Everyday Feminism Managing Editor Melissa Fabello had no idea she was starting an Internet-wide conversation when she documented strangers' unsolicited comments about her tattoos on Twitter. Fabello didn't even realize how common this problem was until she tweeted about being "tatcalled" 10 times in about 40 minutes at the farmer's market and a ton of people shared similar experiences, as she recently told The Huffington Post.
After witnessing this strong response, Fabello wrote the article "My Tattoos Aren’t an Invitation for Harassment – So Please Stop ‘Tatcalling’ Me," which describes a creepy encounter with a stranger at an airport, who tapped her shoulder and told her “Can you turn a little this way? ... I’m trying to look at your legs.” Many people with tattoos can relate to this incident and are discussing the unwanted attention placed on their own tattoos with the hashtag #tatcalling.
Like any choice of clothing or self-presentation, tattoos are not an invitation to comment on anyone's body. Tattoos are usually meaningful to the people who get them and often have stories behind them, but that doesn't mean they want to share these stories with complete strangers. And it certainly doesn't give anyone the right to ogle people with tattoos.
Sure, it's OK to compliment someone's tattoo, just as it's OK to compliment someone's shirt. But it's rude to ask someone to turn around so you can read their shirt, and asking someone to turn or lift their sleeve so you can see their whole tattoo should be viewed the same way.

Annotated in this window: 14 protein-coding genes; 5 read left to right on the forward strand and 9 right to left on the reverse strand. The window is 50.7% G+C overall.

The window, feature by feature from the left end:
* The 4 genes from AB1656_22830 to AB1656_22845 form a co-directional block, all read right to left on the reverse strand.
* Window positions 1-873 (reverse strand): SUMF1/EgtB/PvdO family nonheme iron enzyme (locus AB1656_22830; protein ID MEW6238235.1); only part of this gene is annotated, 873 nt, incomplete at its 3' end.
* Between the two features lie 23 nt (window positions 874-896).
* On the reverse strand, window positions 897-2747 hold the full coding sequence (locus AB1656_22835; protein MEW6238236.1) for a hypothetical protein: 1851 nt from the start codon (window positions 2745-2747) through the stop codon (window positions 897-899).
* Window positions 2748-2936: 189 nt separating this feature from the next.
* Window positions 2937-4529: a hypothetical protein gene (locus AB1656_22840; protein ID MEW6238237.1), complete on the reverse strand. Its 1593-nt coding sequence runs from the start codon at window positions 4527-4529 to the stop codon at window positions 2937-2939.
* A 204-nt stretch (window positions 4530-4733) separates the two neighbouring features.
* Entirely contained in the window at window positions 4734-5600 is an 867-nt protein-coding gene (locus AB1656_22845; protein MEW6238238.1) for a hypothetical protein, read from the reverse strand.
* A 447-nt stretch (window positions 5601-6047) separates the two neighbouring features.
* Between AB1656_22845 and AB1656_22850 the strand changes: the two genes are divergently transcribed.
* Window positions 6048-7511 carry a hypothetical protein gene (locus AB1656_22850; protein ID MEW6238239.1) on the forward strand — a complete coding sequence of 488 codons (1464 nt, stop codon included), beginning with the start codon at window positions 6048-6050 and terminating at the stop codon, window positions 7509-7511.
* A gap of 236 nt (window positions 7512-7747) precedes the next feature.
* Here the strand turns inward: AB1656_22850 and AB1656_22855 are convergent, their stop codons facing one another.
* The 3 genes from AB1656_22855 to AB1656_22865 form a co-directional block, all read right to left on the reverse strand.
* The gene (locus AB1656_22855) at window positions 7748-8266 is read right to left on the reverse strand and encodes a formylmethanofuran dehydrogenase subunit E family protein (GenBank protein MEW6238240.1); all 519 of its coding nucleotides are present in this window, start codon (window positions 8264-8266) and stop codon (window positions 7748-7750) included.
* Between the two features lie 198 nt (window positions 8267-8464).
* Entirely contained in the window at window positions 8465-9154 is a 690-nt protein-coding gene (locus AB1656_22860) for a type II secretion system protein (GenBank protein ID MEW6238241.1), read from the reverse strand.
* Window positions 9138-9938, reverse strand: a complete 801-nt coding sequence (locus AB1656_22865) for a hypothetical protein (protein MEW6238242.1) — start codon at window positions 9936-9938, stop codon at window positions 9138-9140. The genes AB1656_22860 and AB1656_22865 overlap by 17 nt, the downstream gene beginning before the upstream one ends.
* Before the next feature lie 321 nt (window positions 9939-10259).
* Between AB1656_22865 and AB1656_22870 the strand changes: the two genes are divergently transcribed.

The backlash to the outcry against tatcalling has been uncannily similar to the backlash against people calling out other types of harassment.
If men can't ask women to come closer and show them their tattoos, how will genuine connections ever form?!
And tattoos are just one example of a visual cue that harassers use as an excuse to bother unsuspecting people. Low-cut shirts and short skirts are other favorites — and here are a few more types of catcalling I've noticed that are less often acknowledged.
Though some might say that catcalling is a product of sexual attraction, many harassers also go out of their way to let people, especially women, know how unattractive they think they are. Whether they're doling out compliments or insults, though, catcalling still stems from the assumption that women's bodies are men's to observe and opine on.
2. Kidcalling / Petcalling
It doesn't matter how cute someone's dog or baby is. It's still rude to touch or play with the living being in question without the parent or owner's permission.
White people seem to have this idea that it's OK to invade people of color's personal space, treat their hair as "exotic," and reach out to touch it. But hey, guess what? It is not OK. So don't do it.
We need a word for catcalling with the purpose of mansplaining. It's that time a guy ran to catch up with me while I was jogging, tapped me on the shoulder so suddenly it make me scream, and demonstrated how I should be moving my arms. It's also that time a guy on the train told me to keep my pencil tip away from my hands because of lead poisoning. I can't be the only one this happens to.
To which I respond, I will do whatever I darn please with my face, and #sorrynotsorry if that's not aesthetically pleasing to you. Stop telling me to smile.
What all these forms of catcalling have in common is that they dehumanize their targets by completely disregarding their personal space. By engaging in these behaviors, you're not complimenting anyone, and you're not doing anyone a favor. So to those who believe they're making some noble gesture through supposedly flattering remarks toward strangers, or comments like "just trying to help": Rest assured that we feel just fine about our bodies, our tattoos, our kids, our pets, our hair, and our faces without you.